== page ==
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ARRB puts the spotlight on truck rollovers

In Victoria in 2019, there were approximately 800 crashes involving a heavy vehicle.

Approximately 100 of these crashes (12.5%) involved a rollover event. Half of these rollover crashes were single vehicle crashes and half were multi-vehicle crashes.

Approximately one-third of the rollover crashes occurred in Metropolitan Melbourne while an alarming two-thirds occurred in rural Victoria. Over half of the rollover crashes (51 or 60%) occurred in speed zones of 100 km/h or greater.

We are currently unable to provide a current national picture of the heavy vehicle rollover problem.

The annual reports about heavy truck crashes do not reveal any information about the prevalence, cause and location of rollover crashes which plague Australia annually.

We do not currently have the data nor the mechanism to understand key heavy vehicle crash types and particularly the effects of rollovers on road trauma and related cost.

ARRB continues to promote the necessity for a national crash investigation body in Australia who systematically investigates heavy vehicle crashes - engaging with industry is a key part of this advocacy role.

Despite the number of rollover crashes involving heavy trucks, there is currently no mandated design criteria which mandates rollover crashworthiness for heavy trucks (Australian Design Rule). While most of us driving around in a passenger car will be afforded the protection of advanced side and rollover impact airbags and seatbelt pre-tensioners (belts which deploy a pyrotechnic device to remove seatbelt slack and the maintenance of cabin structural integrity), heavy truck occupants are often provided with minimal crash protection.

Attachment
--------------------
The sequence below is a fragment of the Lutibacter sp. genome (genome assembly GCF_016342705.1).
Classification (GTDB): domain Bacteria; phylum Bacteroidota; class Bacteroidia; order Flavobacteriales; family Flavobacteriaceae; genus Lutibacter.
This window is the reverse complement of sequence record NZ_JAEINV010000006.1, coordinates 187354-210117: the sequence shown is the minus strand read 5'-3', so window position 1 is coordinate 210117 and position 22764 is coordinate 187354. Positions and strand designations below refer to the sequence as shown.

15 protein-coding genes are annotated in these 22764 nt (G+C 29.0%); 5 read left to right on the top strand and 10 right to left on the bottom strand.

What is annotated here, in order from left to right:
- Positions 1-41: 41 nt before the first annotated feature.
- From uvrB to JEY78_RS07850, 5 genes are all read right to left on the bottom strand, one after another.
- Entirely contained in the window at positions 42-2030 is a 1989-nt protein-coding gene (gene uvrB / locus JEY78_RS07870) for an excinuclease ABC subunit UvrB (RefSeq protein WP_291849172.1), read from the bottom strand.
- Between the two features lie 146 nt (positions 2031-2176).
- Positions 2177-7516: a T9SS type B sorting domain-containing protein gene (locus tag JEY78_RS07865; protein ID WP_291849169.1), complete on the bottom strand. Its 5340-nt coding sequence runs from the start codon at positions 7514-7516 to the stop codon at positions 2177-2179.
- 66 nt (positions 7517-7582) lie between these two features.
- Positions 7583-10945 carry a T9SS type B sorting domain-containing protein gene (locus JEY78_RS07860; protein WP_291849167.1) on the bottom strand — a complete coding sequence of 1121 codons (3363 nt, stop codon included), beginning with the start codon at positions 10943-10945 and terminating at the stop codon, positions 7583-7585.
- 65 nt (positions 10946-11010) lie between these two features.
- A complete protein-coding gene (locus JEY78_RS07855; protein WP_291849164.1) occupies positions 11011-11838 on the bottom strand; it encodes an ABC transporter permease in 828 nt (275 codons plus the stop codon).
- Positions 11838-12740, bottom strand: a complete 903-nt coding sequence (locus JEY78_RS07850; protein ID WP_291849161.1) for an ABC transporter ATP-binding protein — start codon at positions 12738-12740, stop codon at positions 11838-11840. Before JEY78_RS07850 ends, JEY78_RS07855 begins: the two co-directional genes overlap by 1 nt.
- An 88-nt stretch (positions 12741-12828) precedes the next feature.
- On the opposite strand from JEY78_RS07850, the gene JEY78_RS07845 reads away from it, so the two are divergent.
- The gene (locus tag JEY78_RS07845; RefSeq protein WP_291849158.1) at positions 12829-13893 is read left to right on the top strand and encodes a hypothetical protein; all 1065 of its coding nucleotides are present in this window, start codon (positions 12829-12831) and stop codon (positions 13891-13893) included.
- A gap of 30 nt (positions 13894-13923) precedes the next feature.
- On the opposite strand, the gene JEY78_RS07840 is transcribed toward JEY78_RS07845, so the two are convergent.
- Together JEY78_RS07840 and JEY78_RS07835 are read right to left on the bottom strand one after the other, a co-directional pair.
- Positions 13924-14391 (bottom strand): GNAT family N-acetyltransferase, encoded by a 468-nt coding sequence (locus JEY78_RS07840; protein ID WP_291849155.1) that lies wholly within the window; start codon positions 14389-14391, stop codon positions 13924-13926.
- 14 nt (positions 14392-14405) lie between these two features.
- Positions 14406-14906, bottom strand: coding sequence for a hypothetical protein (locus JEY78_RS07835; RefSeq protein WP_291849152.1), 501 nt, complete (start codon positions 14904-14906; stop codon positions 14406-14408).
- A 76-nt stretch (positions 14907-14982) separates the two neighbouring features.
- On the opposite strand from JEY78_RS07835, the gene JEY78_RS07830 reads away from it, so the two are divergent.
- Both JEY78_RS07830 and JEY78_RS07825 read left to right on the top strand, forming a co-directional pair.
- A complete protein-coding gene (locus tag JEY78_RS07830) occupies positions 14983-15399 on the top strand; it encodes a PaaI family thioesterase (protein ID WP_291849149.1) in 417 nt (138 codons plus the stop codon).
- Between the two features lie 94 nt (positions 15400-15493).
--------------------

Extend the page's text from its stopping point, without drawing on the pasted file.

In 2012, the United States Congress directed the improvement of commercial vehicle safety and in 2015 the National Highway Traffic Safety Administration (NHTSA) reported to Congress that heavy vehicle crashworthiness should be improved (the report which backstops these findings can be found here).

While there is considerable evidence of the benefits of improved heavy vehicle occupant rollover protection, research efforts have not been translated into adequate rollover safety standards in the USA or in Australia. This lack of a robust standard is borne disproportionately by the heavy truck driver when a crash occurs.

The 2015 NHTSA study found that approximately 36% of heavy vehicle rollover crashes are fatal to the truck driver and approximately 41% of rollover crashes result in incapacitating injury.

A rollover is not only damaging to heavy vehicle occupants, but also perilous for the valuable cargo being carried … and we all pay the price. Nationally, despite heavy trucks making up only 3.13% of registered vehicles and 7.2% of vehicle kilometres travelled, 22% of the $9.38 billion in property damage costs per year (BITRE, 2016 data) are borne by heavy trucks.

The Heavy Truck Rollover Course (endorsed by the Victorian Department of Transport) provides practical education for people and companies on the impact of truck rollover crashes, identification of root causes and effects and outlines practical mitigation measures for future prevention. This program includes a review of relevant Codes of Practice and Occupational Health and Safety applications in the heavy vehicle on-road environment. The training is customised to each attendee in order to ensure maximum safety benefit in reducing truck rollovers, crash risk and associated crash-related costs.

Find out more about the workshop

See the full paper and statistics

Read Australasian Transport News' take on the issue

Topics: Research, Heavy Vehicles